Book Review: Among the Pigeons: Why Our Cats Belong Indoors by John L. Read. Mile End, South Australia:Wakefield Press, 2019. Pre-Press.” Expected publication 2019.
As the habitat for many creatures has been fragmented by human activity, the introduction of protected, fed, and indiscriminate predator, the house cat, has greatly multiplied the threat to the survival of many native species. John L. Read is a trained ecologist who hails from Australia, a continent that has struggled mightily with the negative environmental impacts of non-native animals like the house cat.
I learned of Read through a social media page of people dedicated to fighting the scourge of free-range cats. Read was kind enough to send me a pre-publication version of his book, Among the Pigeons. My comments will be on this pre-publication version.
Among the Pigeons belongs to that genre of books that can be entitled as narrative science. It’s a scientific book in that Read has done yeoman’s work sifting the published literature. He deftly and smartly weaves that information throughout the books, 300 plus pages. But the book is narrative in that Read tells stories, lots of stories from his personal visits around the world with people involved with cats. He discusses meetings with people from Australia, Japan, United States, Canada, United Kingdom, Africa, Spain and Pacific Islanders. Throughout, Read avoids creating straw men or demonizing people who have different views about cats than himself. But nor does he let them off the hook for the consequences and impacts of their actions and choices, and sometimes lack of action. In this way, the book also delves into the social-cultural aspects of the cat debate. He rightly understands that facts don’t change people who don’t have the moral fiber to integrate those facts into changing their behavior.
If the book sounds complex, it’s because the subject he is dealing with is. Frankly, I found myself quite depressed at times. Read tries to soften the blow but the news is not good, though there are glimpses of hope. I particularly appreciated learning about the research being done in finding new methods to control free-range cats in the field. As a professional in the wildlife control industry, I do think he was a bit too negative on the efficacy of traditional controls. I understand that agents have had difficulty catching the last few cats in various locations, thereby casting doubt on the benefits of traditional methods (e.g. hunting, trapping). I just wonder if part of the problem is the rules governing control methods were too restrictive. I have said, hunting is easy, legal hunting is hard. Readers should not take my slight criticism here as a reason to avoid this profound book.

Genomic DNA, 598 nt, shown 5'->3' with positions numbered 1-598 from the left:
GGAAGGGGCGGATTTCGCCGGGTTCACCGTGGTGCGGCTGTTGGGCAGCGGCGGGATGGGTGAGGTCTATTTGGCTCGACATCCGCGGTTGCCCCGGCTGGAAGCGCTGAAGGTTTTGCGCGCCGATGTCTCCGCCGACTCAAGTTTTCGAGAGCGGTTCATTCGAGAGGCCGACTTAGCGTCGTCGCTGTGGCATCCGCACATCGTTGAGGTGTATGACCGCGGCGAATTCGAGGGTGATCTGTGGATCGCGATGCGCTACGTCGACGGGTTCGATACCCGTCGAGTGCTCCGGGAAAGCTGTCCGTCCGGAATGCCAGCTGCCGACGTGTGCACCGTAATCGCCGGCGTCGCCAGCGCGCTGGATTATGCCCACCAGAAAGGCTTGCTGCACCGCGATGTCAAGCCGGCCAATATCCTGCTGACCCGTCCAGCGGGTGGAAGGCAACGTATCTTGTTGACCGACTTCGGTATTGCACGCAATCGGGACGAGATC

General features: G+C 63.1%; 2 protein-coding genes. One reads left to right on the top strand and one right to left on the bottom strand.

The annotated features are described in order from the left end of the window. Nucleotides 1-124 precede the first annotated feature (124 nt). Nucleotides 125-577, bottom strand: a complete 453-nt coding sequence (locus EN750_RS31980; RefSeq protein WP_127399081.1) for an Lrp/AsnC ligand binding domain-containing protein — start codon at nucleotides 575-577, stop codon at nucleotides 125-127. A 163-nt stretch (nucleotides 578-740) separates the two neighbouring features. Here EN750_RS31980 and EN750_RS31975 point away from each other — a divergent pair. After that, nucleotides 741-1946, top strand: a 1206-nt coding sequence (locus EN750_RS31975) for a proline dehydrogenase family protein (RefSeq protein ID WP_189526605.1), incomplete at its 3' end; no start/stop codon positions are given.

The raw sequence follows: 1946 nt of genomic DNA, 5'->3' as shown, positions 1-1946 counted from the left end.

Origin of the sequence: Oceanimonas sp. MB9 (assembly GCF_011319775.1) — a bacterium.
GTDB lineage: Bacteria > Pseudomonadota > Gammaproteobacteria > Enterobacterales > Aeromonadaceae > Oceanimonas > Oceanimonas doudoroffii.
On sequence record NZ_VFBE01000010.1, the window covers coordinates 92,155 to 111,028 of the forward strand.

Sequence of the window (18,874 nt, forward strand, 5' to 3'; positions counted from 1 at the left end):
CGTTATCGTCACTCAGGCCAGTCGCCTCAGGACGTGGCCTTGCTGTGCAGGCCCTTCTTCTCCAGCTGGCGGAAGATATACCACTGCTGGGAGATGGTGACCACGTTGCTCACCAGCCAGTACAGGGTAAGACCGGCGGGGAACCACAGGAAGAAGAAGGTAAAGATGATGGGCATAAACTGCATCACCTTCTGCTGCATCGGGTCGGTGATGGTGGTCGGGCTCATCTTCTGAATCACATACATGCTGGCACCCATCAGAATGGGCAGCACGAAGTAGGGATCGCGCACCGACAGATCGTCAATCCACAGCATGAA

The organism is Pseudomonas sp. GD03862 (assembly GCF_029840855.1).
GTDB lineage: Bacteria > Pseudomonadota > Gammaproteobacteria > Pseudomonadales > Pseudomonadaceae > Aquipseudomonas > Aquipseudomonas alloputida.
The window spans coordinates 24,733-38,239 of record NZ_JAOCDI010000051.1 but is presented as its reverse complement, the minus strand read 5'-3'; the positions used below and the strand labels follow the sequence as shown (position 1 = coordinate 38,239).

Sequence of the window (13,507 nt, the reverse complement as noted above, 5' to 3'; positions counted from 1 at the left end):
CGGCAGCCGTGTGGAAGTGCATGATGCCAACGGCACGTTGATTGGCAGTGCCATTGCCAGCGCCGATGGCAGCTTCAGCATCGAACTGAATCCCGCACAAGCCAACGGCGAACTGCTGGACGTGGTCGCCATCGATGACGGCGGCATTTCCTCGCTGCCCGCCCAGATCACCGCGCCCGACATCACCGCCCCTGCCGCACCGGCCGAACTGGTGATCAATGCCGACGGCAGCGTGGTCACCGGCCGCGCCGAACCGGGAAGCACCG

If you want to learn more about the impacts of cats, how people are working to manage the problem (or not) and insight into the psycho-social complexity of the problem, then this book is for you. You can learn more at Johnlread.comStephen M. Vantassel, CWCP, is the owner of Wildlife Control Consultant, LLC. He helps people restore their balance with nature through publishing, training, consulting, and the internet. He has published numerous articles in trade and academic publications along with several books (http://kingsdivinity.academia.edu/StephenMVantassel). He is a sought after speaker and trainer. Copyright All postings are the property of Stephen M. Vantassel and Wildlife Control Consultant, LLC. Text (not images) may be reprinted in non-profit publications provided that the author and website URL is included. If images wish to be used, explicit and written permission must be obtained from Wildlife Control Consultant, LLC.